FDA Priority Review for Metastatic Melanoma Oral Combination

September 20, 2013
Anna Azvolinsky

The combination of two oral targeted agents, dabrafenib (Tafinlar) and trametinib (Mekinist), has been given a priority review by the FDA for the treatment of BRAF V600-positive metastatic melanoma.

The combination of two oral targeted agents, dabrafenib (Tafinlar) and trametinib (Mekinist), has been given a priority review by the US Food and Drug Administration (FDA) for the treatment of BRAF V600 (both V600E and V600K)–positive metastatic melanoma. A decision by the FDA is expected in January 2014.

Both dabrafenib and trametinib were each individually approved as monotherapy for patients with BRAF V600E–positive metastatic melanoma in May of this year. The THxID BRAF assay, developed by France-based bioMerieux, Inc, was also approved for detecting of BRAF V600E tumor mutations.

Approximately 40% of metastatic melanoma patients harbor a BRAF mutation. Both drugs target the mitogen-activated protein kinase (MAPK) pathway. Dabrafenib directly targets the V600E-mutated BRAF protein. Trametinib is an inhibitor of the MEK protein in the MAPK pathway. MEK is known to be activated in melanoma, downstream of the BRAF protein. Another V600E BRAF inhibitor, vemurafenib (Zelboraf), is also approved for BRAF V600E-mutated metastatic melanoma.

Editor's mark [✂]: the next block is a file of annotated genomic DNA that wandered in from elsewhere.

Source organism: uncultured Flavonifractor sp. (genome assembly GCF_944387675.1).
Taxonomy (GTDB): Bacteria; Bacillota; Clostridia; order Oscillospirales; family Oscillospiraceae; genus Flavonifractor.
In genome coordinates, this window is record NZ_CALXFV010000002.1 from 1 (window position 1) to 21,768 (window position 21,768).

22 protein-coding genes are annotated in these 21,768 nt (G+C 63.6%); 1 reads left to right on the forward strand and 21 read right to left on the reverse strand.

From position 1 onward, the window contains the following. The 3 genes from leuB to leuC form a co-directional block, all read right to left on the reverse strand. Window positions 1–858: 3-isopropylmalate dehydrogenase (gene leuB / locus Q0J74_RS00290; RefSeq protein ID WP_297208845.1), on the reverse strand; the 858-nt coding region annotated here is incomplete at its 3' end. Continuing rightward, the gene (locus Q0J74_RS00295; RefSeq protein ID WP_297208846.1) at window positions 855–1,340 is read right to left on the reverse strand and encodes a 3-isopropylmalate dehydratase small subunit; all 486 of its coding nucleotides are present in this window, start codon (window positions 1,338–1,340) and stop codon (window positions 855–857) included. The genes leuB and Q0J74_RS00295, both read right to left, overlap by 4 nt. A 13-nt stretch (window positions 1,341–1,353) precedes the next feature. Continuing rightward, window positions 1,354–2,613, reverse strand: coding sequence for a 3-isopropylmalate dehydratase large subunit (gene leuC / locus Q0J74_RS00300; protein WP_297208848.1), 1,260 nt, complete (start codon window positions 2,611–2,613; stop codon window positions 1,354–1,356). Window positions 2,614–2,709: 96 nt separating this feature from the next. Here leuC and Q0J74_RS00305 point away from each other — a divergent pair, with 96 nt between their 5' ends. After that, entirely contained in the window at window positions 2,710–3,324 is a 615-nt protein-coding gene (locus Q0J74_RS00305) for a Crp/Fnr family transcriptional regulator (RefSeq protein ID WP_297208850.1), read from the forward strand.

GlaxoSmithKline, the company developing the combination of dabrafenib plus trametinib, announced that the application for the combination therapy is based on a randomized phase I/II trial that compared the combination with dabrafenib monotherapy in patients with BRAF V600–mutated advanced melanoma.

The results of the phase I/II dabrafenib/trametinib combination trial were previously published in the New England Journal of Medicine. Median progression-free survival was 9.4 months in the combination arm compared with 5.8 months in the dabrafenib alone arm (HR = 0.39, P < .001). Patients were treated with a once-daily 2 mg trametinib dose combined with 150 mg of dabrafenib twice daily. These are the same approved doses for monotherapy use. Of the patients taking the combination, 76% had a partial or complete response compared with 54% of patients treated with dabrafenib alone (P = .03).

Cutaneous squamous cell carcinoma, a side effect of BRAF inhibitor monotherapy is lower in patients treated with the combination. In the phase I/II trial, 7% of patients receiving the combination had cases of cutaneous squamous cell carcinoma compared with 19% of patients taking dabrafenib (P = .09).

Three ongoing phase III trials are currently investigating the dabrafenib/trametinib combination in melanoma, two in metastatic melanoma, and one as an adjuvant treatment. The COMBI-v trial is comparing overall survival of metastatic melanoma patients treated with either the dabrafenib/trametinib combination or vemurafenib monotherapy in almost 700 patients worldwide. Another trial is comparing progression-free survival of the dabrafenib/trametinib combination with dabrafenib monotherapy. The COMBI-AD trial is investigating the efficacy of the dabrafenib/trametinib compared with placebo in patients with surgically resected melanoma.

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